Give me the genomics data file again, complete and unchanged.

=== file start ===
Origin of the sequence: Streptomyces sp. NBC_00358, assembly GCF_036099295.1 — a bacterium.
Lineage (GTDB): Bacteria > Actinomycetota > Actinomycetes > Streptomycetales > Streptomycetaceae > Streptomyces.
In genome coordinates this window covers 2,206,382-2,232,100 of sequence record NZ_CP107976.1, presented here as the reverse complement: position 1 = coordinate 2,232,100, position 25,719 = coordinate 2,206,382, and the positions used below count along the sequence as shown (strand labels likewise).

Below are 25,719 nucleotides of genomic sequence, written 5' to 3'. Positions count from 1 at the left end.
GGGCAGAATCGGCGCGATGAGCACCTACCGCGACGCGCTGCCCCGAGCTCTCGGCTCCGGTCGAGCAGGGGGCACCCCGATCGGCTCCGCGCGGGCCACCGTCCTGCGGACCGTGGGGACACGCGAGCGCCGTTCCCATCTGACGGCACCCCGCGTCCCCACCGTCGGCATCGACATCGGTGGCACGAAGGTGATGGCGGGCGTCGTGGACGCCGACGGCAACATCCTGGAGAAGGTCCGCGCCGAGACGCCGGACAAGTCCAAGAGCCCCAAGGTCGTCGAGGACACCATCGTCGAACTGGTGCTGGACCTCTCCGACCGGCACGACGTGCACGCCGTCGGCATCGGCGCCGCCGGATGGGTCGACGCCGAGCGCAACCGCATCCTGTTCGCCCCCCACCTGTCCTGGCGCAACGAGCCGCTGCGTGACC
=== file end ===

Origin of the sequence: Streptomyces sp. NBC_00358, assembly GCF_036099295.1 — a bacterium.
Lineage (GTDB): Bacteria > Actinomycetota > Actinomycetes > Streptomycetales > Streptomycetaceae > Streptomyces.
In genome coordinates this window covers 2,206,382-2,232,100 of sequence record NZ_CP107976.1, presented here as the reverse complement: position 1 = coordinate 2,232,100, position 25,719 = coordinate 2,206,382, and the positions used below count along the sequence as shown (strand labels likewise).

Below are 25,719 nucleotides of genomic sequence, written 5' to 3'. Positions count from 1 at the left end.
GGGCAGAATCGGCGCGATGAGCACCTACCGCGACGCGCTGCCCCGAGCTCTCGGCTCCGGTCGAGCAGGGGGCACCCCGATCGGCTCCGCGCGGGCCACCGTCCTGCGGACCGTGGGGACACGCGAGCGCCGTTCCCATCTGACGGCACCCCGCGTCCCCACCGTCGGCATCGACATCGGTGGCACGAAGGTGATGGCGGGCGTCGTGGACGCCGACGGCAACATCCTGGAGAAGGTCCGCGCCGAGACGCCGGACAAGTCCAAGAGCCCCAAGGTCGTCGAGGACACCATCGTCGAACTGGTGCTGGACCTCTCCGACCGGCACGACGTGCACGCCGTCGGCATCGGCGCCGCCGGATGGGTCGACGCCGAGCGCAACCGCATCCTGTTCGCCCCCCACCTGTCCTGGCGCAACGAGCCGCTGCGTGACC